Strategic risk has at least two major categories, at least nine specific dimensions, and about 40 tools that can be applied to the categories and dimensions. One strategic risk tool is assumptions risk analysis [ARA], which provides comfort to boards and leaders that strategy has been appropriately vetted and is staying on track. Our risk culture research found that some executives actually thought it was acceptable to get a board to quickly (in 7 minutes) approve a strategic plan. Whether it is due to rushing or just not applying the right tools, leaving assumptions unknown or untested is not recommended. Stories (and investigative reports) about British Petroleum assuming certain safety technology would work at a certain sea depth, or Fukushima’s leaders assuming that an earthquake or tsunami could never get beyond a certain size, make for notable headlines and lifelong lessons. However, rather than just avoiding negative headlines, the goal in applying ARA to strategy is not to create a list of assumptions and risks, but to be more successful, minimize surprises, and to be more resilient.
Timing of Assumptions Risk Analysis
Drucker argued in his 1994 article, “The Theory of the Business,” that organizations should challenge their theory of the business every three years. The “theory” was all the assumptions that are made every day about the customer, the product, the supply chain, the business model, etc., in today’s disruptive world, every three years may not be nearly often enough. Each company and its board should determine whether this is a periodic exercise or if it should be applied to all major decisions.
Approaches to Strategic Assumption Risk Analysis
One simple and easy way to do ARA is to just ask straight up, “What are the assumptions in that decision or strategy?” Experienced leaders will recognize immediately that this approach can be sensitive. This method can still be done but is best left to someone with tact, credibility, and training.
A second version of flushing out the assumptions can be done via a simple flow / template approach that gets leaders to identify strategic objectives, confidence in meeting those objectives, and the related risks and assumptions. It is usually a short (but not seven minutes) discussion with a natural flow in thinking.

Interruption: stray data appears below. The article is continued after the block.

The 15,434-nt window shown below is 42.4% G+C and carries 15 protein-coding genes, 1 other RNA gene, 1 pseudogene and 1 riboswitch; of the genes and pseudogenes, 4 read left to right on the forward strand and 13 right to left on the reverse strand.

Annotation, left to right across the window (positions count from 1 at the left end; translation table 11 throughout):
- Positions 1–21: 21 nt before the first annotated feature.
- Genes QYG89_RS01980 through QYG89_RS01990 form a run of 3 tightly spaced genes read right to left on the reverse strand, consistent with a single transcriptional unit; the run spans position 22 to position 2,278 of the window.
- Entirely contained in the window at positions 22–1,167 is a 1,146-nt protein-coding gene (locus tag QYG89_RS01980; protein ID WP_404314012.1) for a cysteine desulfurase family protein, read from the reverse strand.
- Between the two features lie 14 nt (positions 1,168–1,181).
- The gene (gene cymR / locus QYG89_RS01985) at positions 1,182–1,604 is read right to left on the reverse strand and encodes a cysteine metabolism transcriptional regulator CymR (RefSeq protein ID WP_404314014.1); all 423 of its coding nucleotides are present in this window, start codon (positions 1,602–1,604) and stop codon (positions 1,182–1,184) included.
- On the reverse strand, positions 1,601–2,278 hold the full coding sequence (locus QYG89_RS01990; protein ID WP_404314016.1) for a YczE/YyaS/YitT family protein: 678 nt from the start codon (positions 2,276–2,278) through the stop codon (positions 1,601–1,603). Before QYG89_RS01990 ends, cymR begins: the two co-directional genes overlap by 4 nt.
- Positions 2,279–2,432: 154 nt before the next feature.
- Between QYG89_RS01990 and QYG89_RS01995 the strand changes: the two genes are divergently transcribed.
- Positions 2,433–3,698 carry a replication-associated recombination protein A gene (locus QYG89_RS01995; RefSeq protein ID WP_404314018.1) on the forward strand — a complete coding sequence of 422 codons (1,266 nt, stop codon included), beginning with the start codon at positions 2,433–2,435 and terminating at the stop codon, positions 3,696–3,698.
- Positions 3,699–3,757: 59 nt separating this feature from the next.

A third version of ARA is a cascading logic / systems approach. I prefer Schmidt’s logic as best described in his book Strategic Project Management Made Simple. The focus is on assumptions in numerous areas: goals, purposes, outcomes, and input. This flushes out more assumptions because the approach is broader that just one decision.
A fourth method that can be applied is Jim DeLoach’s contrarian approach (DeLoach is a global ERM leader at Protiviti). The approach is, in some ways, a supplement to the assumptions analysis because it takes the assumptions one more step and asks what might be the contrarian view of the strategy and related assumptions.
A final version of ARA is slightly more involved and is done in a workshop. This can be considered as just a longer approach and a more in-depth analysis than some of the approaches mentioned above. This approach starts with specific objectives such as earnings targets. Next, the targets and related objectives, assumptions, and risks are flushed out via workshop and lengthy discussion. I’ve seen one F100 company save themselves from embarrassing assumptions that, when flushed out, implied a clear impediment to meeting the targets. This approach, if applied timely, can give a company time to manage the risks and greatly increase the chances of meeting targets. This is the type of big upside risk win that ERM or ARA can provide. Ideally, companies could try to flush out risks and assumptions before they even set the targets.